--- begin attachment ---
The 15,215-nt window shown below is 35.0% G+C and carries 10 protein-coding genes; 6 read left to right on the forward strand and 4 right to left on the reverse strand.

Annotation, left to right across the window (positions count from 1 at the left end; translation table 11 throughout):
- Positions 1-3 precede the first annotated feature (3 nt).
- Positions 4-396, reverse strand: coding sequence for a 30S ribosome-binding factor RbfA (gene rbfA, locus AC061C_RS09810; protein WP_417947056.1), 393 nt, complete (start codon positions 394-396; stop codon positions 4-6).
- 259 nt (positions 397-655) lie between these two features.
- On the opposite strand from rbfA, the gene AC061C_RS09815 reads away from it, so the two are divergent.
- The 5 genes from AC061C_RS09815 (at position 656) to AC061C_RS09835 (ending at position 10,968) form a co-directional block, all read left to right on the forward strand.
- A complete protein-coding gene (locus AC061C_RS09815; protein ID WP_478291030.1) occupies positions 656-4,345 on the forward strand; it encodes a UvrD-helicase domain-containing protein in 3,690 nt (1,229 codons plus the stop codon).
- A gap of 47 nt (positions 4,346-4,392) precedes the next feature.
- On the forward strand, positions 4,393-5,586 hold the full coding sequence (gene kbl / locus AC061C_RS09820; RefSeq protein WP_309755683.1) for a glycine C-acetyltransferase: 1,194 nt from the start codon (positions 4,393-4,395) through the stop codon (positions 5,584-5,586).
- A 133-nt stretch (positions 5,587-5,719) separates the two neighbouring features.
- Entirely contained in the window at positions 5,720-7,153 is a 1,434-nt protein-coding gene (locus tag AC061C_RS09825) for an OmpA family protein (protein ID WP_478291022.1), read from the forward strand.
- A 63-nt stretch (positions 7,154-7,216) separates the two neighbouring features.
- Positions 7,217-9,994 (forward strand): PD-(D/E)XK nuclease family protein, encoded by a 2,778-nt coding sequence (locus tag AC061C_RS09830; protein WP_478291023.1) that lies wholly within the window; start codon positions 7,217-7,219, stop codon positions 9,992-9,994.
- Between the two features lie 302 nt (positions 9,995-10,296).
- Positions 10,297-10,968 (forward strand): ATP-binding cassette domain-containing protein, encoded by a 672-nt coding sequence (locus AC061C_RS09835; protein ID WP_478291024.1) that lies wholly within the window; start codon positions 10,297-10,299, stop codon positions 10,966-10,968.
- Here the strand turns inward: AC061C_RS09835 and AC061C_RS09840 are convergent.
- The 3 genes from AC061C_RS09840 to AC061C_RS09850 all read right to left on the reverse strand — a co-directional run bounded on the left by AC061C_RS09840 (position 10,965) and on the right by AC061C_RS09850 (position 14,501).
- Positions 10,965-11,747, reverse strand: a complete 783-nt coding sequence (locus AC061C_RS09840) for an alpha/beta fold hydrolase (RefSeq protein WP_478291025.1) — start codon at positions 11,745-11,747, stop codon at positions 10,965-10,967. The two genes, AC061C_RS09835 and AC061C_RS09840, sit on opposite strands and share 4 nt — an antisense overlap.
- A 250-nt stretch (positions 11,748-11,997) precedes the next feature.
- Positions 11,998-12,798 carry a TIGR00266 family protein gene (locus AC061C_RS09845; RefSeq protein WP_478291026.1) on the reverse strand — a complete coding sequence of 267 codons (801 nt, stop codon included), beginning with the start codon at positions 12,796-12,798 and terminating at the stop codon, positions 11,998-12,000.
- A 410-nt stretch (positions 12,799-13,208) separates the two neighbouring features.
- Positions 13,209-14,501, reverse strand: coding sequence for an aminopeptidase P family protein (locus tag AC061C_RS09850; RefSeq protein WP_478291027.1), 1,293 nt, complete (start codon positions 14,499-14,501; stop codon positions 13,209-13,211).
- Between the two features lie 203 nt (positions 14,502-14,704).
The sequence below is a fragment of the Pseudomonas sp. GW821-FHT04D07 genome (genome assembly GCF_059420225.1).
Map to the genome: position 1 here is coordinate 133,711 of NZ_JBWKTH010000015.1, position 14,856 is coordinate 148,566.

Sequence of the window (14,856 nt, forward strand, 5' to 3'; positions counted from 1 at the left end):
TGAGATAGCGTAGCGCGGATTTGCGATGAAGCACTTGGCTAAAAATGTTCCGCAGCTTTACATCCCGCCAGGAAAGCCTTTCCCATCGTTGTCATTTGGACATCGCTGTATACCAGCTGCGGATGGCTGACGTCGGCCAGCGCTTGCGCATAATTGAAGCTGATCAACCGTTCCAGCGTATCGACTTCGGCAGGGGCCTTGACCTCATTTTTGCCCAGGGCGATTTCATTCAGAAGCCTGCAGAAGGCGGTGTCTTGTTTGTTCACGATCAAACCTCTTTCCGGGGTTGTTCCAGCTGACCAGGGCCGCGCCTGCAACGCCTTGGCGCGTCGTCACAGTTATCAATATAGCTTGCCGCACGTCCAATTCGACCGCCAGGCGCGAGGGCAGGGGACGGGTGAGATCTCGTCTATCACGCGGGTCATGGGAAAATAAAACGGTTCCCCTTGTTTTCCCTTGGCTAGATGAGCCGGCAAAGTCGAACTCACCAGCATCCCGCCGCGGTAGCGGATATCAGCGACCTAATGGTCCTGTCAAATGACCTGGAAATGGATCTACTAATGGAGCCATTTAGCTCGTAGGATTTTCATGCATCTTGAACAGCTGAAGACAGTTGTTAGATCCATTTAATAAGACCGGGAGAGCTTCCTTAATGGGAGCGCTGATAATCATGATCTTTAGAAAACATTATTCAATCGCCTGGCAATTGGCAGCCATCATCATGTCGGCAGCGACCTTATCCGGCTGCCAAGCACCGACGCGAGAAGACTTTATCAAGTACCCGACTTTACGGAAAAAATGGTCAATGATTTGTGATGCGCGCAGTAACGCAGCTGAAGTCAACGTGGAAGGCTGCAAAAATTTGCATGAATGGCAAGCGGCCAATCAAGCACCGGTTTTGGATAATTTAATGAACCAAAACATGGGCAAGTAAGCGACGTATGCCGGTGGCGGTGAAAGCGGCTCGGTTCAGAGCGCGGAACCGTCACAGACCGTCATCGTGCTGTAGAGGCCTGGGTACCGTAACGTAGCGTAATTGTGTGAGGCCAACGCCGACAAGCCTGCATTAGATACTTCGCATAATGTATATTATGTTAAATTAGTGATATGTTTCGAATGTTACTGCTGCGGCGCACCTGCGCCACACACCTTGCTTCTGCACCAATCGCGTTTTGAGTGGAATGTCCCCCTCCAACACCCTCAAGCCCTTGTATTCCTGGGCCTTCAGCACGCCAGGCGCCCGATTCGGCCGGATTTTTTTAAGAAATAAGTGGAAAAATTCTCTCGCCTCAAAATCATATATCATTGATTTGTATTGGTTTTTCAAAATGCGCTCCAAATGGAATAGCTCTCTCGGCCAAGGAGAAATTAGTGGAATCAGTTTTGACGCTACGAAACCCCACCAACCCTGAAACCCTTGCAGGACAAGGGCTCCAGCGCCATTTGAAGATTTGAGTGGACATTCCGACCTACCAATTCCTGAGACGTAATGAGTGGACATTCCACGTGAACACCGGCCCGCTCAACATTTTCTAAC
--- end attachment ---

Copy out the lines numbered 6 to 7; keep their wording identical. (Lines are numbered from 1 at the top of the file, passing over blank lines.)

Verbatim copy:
- On the opposite strand from rbfA, the gene AC061C_RS09815 reads away from it, so the two are divergent.
- The 5 genes from AC061C_RS09815 (at position 656) to AC061C_RS09835 (ending at position 10,968) form a co-directional block, all read left to right on the forward strand.